A Brea farm is reshaping the local farming industry.
Following the State of Emergency declared in early January by Gov. Jerry Brown, the California drought has become a big concern for farmers throughout the state. Future Foods Farms in Brea aims to make their farms drought and eco-friendly.
The organic farm has grown their produce through a dynamic method called aquaponics, a practice that mixes aquaculture and hydroponics to create a self-sustaining system in which water is recycled with fish, said Amber Amos, a volunteer worker at Future Foods Farms.
“We use the nutrients from the fish and the pond water to water our plants, and then our plants recycle our water and then goes back into our fish,” Amos said.
As the owner of one of the largest aquaponics farms in California, Adam Navidi has recruited several scientists as consultants in addition to several college professors and interns who maintain and collect research on a daily basis.
The 25-acre farm has ponds of tilapia that are fed organic sprouts. In turn their waste produces a chemical called nitrite which can be broken down and turned into fertilizer by bacteria and then used to water their crops.
The crops then produce nitrate which filters the water, making it reusable for the fish ponds again, Amos said.
“With a conventional hydroponics farm, it takes 10-15 gallons of water to grow one head of lettuce, and the way that we do it, we can do it with one gallon,” Amos said.
The process has virtually nonexistent carbon footprint, she said.
The California drought has now affected more than 37 million people with the mass majority of the state experiencing either “extreme” or “exceptional” drought conditions, according the United States Drought Monitor. For the first time in the U.S. Drought Monitor’s history, 100 percent of California has been declared as severe or extreme drought
Brown’s first request during the official State of Emergency announcement was for residents to voluntarily reduce their water consumption by at least 20 percent, which would would give California reservoirs a chance to sustain viable amounts of water.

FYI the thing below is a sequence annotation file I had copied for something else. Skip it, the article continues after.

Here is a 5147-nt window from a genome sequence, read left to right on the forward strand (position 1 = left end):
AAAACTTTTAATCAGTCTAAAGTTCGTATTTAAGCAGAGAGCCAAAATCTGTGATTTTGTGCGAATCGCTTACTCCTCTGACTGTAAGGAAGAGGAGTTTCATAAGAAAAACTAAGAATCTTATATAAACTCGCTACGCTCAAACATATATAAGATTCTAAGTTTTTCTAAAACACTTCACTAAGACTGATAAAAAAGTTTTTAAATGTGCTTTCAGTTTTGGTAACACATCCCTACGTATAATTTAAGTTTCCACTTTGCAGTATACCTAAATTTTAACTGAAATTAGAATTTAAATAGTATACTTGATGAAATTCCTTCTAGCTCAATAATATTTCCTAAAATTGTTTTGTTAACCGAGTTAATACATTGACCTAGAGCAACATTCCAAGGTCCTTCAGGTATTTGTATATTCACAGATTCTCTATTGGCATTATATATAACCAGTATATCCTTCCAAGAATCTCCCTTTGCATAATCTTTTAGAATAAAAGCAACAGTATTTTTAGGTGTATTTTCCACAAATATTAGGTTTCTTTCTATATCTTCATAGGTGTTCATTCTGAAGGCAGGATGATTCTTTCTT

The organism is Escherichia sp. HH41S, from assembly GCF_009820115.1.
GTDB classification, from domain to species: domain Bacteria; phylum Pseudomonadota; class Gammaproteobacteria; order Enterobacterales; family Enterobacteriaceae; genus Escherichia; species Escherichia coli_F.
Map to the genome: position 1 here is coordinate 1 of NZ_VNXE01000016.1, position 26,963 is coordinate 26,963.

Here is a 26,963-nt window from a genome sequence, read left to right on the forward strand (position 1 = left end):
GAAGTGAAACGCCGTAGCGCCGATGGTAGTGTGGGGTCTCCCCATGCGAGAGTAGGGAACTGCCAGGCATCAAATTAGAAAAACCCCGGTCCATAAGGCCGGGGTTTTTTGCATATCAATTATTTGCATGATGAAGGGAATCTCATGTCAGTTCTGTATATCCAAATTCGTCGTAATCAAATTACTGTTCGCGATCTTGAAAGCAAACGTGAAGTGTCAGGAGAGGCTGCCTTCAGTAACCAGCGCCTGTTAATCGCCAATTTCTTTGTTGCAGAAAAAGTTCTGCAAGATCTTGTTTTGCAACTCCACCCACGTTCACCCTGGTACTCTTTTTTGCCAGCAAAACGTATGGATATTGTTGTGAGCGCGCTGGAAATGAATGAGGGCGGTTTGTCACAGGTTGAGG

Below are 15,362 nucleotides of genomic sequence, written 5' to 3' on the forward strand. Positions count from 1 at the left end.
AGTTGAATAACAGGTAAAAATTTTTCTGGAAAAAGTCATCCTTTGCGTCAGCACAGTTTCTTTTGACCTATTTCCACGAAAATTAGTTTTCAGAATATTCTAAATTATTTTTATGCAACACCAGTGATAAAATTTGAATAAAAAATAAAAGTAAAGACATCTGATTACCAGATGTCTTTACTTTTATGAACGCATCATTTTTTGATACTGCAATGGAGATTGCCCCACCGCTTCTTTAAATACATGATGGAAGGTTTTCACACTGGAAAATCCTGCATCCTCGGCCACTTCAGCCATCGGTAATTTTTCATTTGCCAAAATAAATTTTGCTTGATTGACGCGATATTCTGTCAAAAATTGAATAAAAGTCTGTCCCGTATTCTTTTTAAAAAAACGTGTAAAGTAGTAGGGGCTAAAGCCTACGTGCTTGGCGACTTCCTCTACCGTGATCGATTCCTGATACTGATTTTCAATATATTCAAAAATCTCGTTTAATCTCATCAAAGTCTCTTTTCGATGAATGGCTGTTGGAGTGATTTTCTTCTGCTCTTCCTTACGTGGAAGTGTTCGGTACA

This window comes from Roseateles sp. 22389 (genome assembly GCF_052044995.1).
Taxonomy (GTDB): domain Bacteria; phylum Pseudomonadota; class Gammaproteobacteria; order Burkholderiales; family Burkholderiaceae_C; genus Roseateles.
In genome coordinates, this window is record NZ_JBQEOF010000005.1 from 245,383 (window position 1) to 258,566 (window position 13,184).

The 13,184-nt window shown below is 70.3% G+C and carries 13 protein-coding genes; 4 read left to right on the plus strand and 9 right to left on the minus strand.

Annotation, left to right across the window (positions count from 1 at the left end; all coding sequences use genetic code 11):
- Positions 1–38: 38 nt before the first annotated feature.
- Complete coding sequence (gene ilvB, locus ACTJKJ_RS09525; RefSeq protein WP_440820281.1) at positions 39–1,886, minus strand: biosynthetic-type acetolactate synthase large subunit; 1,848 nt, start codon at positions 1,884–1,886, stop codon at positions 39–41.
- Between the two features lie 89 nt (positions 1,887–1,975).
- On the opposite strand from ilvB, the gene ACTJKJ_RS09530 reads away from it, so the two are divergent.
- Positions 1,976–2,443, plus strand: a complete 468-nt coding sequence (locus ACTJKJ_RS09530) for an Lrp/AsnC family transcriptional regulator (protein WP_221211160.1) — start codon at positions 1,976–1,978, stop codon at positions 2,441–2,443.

Future Foods Farms’ resources are dynamically stable and fitting for California’s water crisis.
The one gallon it takes for this local farm’s aquaponics system to produce a single vegetable is more drought friendly than the 60 gallons it takes to create a serving of corn or the 18 gallons it takes to grow one apple for a typical farm.
“We’re definitely on the pioneering end of water conservation in terms of production,” Amos said. “Everything that we do has a green movement in mind. Everything that we use on the farm is recycled.”
While the current drought conditions of Orange County haven’t approached immediate danger–as other areas of California have–this Brea farm is ensuring water conditions stay prosperous.
“We’ve got finite resources and we’re running out of everything. So if we can get other people on board to grow their own food, or set up an aquaponics system in their backyard,” Amos said.
California has finite resources and Future Foods Farms is raising environmental awareness by encouraging residents to build their own aquaponics farm in their backyards, and grow their own food by making use of small spaces and growing vertically.
“The aquaponics movement is indeed the future of farming,” Amos said.